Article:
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Sunday, July 8, 2018

Fundraising 101

We will come back to JEE and admissions after a day. In the meanwhile, I had written this up a long time ago, and thought of publishing it today.

A few weeks ago, I received an email from an academic institution (in India). One of those bulk emails, asking me to consider giving a small gift for supporting some specific activity. Out of curiosity, I clicked on the link in the email and it took me to a page which described the project in brief, mentioned the goal of fundraising, how much had already been raised from how many donors, various suggested levels of gift (1000, 5000, 10,000, etc.),  and methods of payment (credit card, debit card, etc.). A few months ago, I had been to a similar site by a US university and made a small contribution. But this time, I decided against it.

Just as I was watching this page, a student walked in to my office. I asked him to look at the page, and read all the details. Then assume that he has a lot of money, and that he is passionate about the cause for which money is being raised. Would he donate. His answer was in negative. And he said that even he donates a few coins to the beggar outside a temple, he typically donates to a beggar who already has a few coins in his bowl. If you look at the waiter serving you food in Shatabdi/Rajdhani trains, when they come for tips, they already have a few notes of 10/20/50 rupees in the plate which is meant to indicate both the expectation of the waiter and also inform you that others have already donated. You are not the only one.

It was a drive to raise Rs. Ten Lakhs only and the site said that till now, there have been only one donor who had gifted Rs. 1000 only. So they had achieved 0.1 percent of their goal till then.

Contrast this with an email I received from my alma mater, University of Maryland, about their fundraising campaign a few weeks ago. It is dubbed: Fearless Ideas: The Campaign for Maryland. The 7-year campaign is planning to raise 1.5 billion dollars. But the interesting part was that the campaign had started in 2014 and they have already raised 900 millions so far, and only after they have raised 60% of the goal, are they now going public with their campaign.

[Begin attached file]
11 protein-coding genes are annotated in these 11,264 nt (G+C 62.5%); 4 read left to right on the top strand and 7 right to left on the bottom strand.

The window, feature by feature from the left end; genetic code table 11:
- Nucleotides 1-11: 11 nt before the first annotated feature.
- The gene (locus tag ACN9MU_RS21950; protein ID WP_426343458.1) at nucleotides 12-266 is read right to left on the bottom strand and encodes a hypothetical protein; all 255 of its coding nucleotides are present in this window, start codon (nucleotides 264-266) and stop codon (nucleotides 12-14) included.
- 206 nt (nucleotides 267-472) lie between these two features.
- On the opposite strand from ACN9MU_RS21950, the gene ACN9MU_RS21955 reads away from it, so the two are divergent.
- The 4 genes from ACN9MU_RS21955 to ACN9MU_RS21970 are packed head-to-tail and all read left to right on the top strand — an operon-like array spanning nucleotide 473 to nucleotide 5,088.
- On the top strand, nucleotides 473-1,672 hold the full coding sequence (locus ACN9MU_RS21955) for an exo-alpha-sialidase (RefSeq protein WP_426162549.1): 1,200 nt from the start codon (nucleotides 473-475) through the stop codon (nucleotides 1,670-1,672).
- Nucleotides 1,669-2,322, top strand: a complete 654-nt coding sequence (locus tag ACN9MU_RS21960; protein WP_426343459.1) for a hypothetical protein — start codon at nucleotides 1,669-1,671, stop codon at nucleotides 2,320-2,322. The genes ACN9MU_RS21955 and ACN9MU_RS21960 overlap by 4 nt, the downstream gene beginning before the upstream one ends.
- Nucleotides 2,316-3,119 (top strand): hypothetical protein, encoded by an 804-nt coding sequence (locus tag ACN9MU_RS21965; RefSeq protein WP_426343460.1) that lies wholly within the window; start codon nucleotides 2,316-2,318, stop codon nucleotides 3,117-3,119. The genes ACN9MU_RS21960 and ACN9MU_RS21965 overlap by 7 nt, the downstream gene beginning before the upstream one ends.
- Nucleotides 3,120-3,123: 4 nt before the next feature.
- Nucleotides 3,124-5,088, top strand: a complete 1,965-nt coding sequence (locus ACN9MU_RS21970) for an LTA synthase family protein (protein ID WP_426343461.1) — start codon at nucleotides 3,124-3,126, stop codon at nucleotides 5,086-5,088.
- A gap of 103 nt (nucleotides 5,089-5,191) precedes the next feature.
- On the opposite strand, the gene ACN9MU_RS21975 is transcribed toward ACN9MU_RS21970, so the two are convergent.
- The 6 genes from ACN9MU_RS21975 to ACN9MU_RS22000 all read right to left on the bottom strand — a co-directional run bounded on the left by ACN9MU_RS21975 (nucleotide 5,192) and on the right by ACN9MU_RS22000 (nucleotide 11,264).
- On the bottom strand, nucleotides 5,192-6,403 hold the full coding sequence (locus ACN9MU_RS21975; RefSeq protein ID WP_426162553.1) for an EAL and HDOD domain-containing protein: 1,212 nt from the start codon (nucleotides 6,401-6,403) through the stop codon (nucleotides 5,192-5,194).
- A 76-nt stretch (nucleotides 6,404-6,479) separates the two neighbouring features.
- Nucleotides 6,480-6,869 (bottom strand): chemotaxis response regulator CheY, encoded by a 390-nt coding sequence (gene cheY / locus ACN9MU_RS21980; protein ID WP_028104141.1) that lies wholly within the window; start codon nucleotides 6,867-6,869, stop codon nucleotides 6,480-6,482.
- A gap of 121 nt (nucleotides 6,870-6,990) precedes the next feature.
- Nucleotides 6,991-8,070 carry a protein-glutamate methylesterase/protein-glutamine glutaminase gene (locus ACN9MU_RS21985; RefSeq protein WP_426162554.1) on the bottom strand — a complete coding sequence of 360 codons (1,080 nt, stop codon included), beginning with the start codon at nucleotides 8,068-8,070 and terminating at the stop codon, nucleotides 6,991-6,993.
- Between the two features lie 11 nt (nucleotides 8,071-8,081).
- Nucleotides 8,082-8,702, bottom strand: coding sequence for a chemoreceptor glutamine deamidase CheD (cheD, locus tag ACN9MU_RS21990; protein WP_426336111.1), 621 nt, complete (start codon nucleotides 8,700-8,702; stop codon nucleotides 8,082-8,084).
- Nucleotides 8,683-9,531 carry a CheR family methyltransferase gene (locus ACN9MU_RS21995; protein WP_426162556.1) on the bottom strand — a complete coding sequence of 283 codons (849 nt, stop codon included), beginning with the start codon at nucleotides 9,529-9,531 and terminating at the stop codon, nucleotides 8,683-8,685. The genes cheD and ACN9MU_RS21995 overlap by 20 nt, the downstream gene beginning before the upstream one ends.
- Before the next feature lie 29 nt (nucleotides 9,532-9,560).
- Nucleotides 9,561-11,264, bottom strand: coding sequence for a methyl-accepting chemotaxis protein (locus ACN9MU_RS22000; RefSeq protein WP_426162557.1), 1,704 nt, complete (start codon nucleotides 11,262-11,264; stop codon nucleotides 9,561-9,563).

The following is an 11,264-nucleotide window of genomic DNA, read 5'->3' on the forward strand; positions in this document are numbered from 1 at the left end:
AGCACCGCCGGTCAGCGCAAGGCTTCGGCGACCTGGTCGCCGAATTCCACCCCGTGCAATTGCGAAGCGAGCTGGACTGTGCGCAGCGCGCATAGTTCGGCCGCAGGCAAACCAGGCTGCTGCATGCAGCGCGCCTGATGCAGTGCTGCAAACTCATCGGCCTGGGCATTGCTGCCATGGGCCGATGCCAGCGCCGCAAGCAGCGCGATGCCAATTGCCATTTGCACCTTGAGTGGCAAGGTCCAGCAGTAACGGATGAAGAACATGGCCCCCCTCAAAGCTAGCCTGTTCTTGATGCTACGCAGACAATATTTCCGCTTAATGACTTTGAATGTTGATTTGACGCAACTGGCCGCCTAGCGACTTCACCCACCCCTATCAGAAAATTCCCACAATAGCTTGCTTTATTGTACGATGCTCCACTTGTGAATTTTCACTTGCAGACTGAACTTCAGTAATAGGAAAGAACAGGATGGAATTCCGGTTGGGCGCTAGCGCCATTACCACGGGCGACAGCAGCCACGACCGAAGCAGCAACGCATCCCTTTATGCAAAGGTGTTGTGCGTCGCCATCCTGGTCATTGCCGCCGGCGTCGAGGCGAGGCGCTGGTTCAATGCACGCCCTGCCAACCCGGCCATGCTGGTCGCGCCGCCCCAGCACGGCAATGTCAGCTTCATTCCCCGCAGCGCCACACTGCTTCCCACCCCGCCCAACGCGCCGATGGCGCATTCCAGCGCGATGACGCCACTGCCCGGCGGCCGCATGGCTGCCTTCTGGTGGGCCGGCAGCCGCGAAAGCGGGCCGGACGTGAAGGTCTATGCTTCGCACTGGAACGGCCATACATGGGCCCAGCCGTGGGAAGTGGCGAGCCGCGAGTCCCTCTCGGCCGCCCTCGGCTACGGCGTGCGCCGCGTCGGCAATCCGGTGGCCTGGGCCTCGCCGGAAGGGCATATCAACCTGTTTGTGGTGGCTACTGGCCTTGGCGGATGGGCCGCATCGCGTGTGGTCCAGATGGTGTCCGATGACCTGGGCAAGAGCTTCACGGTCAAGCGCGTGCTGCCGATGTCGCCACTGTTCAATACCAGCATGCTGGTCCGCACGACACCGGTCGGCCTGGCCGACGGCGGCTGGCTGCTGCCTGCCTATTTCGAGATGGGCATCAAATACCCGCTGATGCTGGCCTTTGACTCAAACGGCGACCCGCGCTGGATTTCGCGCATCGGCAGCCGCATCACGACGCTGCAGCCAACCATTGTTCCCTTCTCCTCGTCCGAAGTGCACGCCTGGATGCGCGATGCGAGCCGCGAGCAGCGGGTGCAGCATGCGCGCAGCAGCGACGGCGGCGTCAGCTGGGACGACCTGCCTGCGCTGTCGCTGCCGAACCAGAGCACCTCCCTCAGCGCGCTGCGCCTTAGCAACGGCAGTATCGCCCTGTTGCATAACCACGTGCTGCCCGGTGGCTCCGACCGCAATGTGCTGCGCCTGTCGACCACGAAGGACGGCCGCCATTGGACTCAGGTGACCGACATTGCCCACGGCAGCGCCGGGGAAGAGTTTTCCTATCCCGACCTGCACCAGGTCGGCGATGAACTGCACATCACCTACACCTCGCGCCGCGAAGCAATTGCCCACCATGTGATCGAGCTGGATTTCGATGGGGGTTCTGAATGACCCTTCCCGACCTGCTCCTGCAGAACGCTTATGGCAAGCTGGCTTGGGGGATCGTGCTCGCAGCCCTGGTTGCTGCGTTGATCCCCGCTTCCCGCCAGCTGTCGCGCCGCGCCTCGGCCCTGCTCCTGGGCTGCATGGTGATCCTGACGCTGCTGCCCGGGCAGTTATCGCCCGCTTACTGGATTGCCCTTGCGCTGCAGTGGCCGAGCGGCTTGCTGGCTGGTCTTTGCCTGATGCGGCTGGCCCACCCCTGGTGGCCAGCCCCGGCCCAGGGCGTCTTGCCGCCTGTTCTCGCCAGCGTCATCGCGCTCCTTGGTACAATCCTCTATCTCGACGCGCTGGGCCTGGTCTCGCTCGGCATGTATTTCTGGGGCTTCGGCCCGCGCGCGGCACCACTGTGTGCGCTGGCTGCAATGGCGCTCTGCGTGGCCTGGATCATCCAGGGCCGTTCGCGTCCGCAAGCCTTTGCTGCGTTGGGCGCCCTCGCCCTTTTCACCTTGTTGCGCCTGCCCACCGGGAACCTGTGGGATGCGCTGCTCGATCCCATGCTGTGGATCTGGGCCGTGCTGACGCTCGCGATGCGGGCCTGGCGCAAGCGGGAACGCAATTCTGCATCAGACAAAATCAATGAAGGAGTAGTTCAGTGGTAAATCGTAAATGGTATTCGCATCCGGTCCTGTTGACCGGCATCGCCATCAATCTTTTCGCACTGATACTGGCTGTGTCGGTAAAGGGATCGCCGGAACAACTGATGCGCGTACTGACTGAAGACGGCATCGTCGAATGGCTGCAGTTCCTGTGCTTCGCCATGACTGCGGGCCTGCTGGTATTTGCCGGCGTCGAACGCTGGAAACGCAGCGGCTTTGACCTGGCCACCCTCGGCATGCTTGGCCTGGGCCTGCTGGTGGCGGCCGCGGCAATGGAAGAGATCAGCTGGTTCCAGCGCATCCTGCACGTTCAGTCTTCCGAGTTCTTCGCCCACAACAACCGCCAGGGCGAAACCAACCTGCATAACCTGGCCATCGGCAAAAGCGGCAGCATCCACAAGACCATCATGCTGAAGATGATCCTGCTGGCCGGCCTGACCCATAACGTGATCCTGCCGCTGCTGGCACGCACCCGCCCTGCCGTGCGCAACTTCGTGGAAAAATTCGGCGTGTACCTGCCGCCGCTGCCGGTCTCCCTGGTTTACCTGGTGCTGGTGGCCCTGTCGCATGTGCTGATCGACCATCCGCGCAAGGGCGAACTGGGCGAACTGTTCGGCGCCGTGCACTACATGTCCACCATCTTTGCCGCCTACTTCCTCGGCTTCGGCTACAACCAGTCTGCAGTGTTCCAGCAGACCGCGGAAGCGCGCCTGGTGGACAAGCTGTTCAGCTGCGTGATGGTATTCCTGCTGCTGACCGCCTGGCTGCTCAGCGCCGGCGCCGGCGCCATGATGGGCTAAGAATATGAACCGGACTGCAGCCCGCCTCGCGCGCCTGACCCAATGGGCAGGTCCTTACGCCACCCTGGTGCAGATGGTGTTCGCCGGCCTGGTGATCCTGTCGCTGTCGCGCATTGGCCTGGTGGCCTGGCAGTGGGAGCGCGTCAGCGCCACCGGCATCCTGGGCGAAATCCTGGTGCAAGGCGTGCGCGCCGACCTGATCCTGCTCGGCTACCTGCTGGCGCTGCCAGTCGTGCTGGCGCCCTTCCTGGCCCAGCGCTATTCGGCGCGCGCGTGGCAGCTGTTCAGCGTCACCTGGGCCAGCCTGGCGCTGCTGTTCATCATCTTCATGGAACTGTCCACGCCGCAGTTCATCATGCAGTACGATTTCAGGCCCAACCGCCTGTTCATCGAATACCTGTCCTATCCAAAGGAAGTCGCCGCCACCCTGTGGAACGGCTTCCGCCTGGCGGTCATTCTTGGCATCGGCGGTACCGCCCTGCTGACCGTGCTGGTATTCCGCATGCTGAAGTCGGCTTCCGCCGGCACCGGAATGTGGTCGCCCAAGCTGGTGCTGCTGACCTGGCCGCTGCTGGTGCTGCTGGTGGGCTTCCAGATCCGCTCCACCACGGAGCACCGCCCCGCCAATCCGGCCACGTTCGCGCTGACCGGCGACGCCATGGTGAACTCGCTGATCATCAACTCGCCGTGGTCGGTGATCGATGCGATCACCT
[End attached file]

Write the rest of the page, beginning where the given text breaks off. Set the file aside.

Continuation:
I wrote a long email to the person responsible for fund-raising at this academic institution, suggesting what all can be done to make such campaigns more effective, and since I don't see any change in their sites and there was no response, I felt that my writing all this was waste, and I decided to publish this as a blog in the hope that it will not be a waste.

You don't want to tell a potential donor that you have raised only 0.1 percent of the amount so far. It will always raise a doubt, what happens if no other donor gives. Will my money go waste. Even when I give a tiny contribution, I want to know how this will be used, and I want to ensure that it will indeed be used in that fashion. But once I see that 60% funds have been raised, I know the development team is strong, and will be able to raise more, and if there is a minor shortfall, the project scope might be reduced slightly, but my money will largely be used for the purpose I am donating. Hence, if you have a strong project for which you believe there will be many donors, first go to donors privately, get some donations, and start your public campaign with a significant part already covered.

Second, on such a site you are also having some suggested amounts. It is a good idea to have these suggested amounts vary by a multiple of 2 to 3. And maximum number of options are around 5 o 6. A very large multiple means that people who wanted to donate something in the middle will be discouraged. And a small multiple means that your complete range is very small. So someone who does not want to donate in that range will be discouraged. So you could start with Rs 1000 and have other suggestions as 2000, 5000, 10,000, and 20,000. Five suggestions have taken you to a multiple of 20. If you don't know your donors at all, may be you can add another suggestion of 50,000. But anything more than that gives out an impression that you have no clue what to ask for and that is not very professional. Of course, there should always be an option for "Any other amount" that the donor can fill in.